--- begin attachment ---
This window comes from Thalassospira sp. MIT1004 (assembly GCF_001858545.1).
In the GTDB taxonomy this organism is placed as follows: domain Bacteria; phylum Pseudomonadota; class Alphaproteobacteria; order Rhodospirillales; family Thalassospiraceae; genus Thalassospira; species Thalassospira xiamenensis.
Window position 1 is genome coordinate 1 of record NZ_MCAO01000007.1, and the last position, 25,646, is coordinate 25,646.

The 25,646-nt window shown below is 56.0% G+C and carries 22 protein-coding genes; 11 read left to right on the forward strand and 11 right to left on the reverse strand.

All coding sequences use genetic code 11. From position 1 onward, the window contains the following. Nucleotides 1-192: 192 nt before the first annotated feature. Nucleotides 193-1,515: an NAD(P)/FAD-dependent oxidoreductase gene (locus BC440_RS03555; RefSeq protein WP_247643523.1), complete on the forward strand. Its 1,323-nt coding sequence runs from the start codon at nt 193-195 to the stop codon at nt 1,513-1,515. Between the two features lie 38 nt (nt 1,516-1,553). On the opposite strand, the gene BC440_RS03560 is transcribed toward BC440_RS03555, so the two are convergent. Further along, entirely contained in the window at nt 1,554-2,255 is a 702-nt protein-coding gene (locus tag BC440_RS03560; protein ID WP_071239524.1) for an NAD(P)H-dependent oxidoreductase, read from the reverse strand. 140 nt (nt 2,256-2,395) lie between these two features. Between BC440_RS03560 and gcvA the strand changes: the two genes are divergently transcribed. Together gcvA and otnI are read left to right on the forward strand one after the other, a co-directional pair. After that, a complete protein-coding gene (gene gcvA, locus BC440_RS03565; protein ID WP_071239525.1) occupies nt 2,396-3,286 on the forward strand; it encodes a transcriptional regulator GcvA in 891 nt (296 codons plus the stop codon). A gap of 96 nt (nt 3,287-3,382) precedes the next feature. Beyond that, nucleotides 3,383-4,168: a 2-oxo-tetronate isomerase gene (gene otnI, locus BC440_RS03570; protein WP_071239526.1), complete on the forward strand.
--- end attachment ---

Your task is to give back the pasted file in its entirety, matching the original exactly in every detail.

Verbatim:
This window comes from Thalassospira sp. MIT1004 (assembly GCF_001858545.1).
In the GTDB taxonomy this organism is placed as follows: domain Bacteria; phylum Pseudomonadota; class Alphaproteobacteria; order Rhodospirillales; family Thalassospiraceae; genus Thalassospira; species Thalassospira xiamenensis.
Window position 1 is genome coordinate 1 of record NZ_MCAO01000007.1, and the last position, 25,646, is coordinate 25,646.

The 25,646-nt window shown below is 56.0% G+C and carries 22 protein-coding genes; 11 read left to right on the forward strand and 11 right to left on the reverse strand.

All coding sequences use genetic code 11. From position 1 onward, the window contains the following. Nucleotides 1-192: 192 nt before the first annotated feature. Nucleotides 193-1,515: an NAD(P)/FAD-dependent oxidoreductase gene (locus BC440_RS03555; RefSeq protein WP_247643523.1), complete on the forward strand. Its 1,323-nt coding sequence runs from the start codon at nt 193-195 to the stop codon at nt 1,513-1,515. Between the two features lie 38 nt (nt 1,516-1,553). On the opposite strand, the gene BC440_RS03560 is transcribed toward BC440_RS03555, so the two are convergent. Further along, entirely contained in the window at nt 1,554-2,255 is a 702-nt protein-coding gene (locus tag BC440_RS03560; protein ID WP_071239524.1) for an NAD(P)H-dependent oxidoreductase, read from the reverse strand. 140 nt (nt 2,256-2,395) lie between these two features. Between BC440_RS03560 and gcvA the strand changes: the two genes are divergently transcribed. Together gcvA and otnI are read left to right on the forward strand one after the other, a co-directional pair. After that, a complete protein-coding gene (gene gcvA, locus BC440_RS03565; protein ID WP_071239525.1) occupies nt 2,396-3,286 on the forward strand; it encodes a transcriptional regulator GcvA in 891 nt (296 codons plus the stop codon). A gap of 96 nt (nt 3,287-3,382) precedes the next feature. Beyond that, nucleotides 3,383-4,168: a 2-oxo-tetronate isomerase gene (gene otnI, locus BC440_RS03570; protein WP_071239526.1), complete on the forward strand.